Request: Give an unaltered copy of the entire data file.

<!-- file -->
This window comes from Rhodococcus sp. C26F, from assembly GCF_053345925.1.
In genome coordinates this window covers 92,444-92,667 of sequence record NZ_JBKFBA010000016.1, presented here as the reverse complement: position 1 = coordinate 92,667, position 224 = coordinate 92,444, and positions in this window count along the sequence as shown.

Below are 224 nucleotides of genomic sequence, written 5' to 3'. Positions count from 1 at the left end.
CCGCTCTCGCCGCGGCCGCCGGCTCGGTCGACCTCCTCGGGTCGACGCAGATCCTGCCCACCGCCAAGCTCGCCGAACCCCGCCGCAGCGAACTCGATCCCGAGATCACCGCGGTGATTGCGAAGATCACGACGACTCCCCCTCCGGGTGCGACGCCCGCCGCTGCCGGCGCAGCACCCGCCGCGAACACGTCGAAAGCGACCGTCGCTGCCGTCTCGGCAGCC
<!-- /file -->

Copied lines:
This window comes from Rhodococcus sp. C26F, from assembly GCF_053345925.1.
In genome coordinates this window covers 92,444-92,667 of sequence record NZ_JBKFBA010000016.1, presented here as the reverse complement: position 1 = coordinate 92,667, position 224 = coordinate 92,444, and positions in this window count along the sequence as shown.

Below are 224 nucleotides of genomic sequence, written 5' to 3'. Positions count from 1 at the left end.
CCGCTCTCGCCGCGGCCGCCGGCTCGGTCGACCTCCTCGGGTCGACGCAGATCCTGCCCACCGCCAAGCTCGCCGAACCCCGCCGCAGCGAACTCGATCCCGAGATCACCGCGGTGATTGCGAAGATCACGACGACTCCCCCTCCGGGTGCGACGCCCGCCGCTGCCGGCGCAGCACCCGCCGCGAACACGTCGAAAGCGACCGTCGCTGCCGTCTCGGCAGCC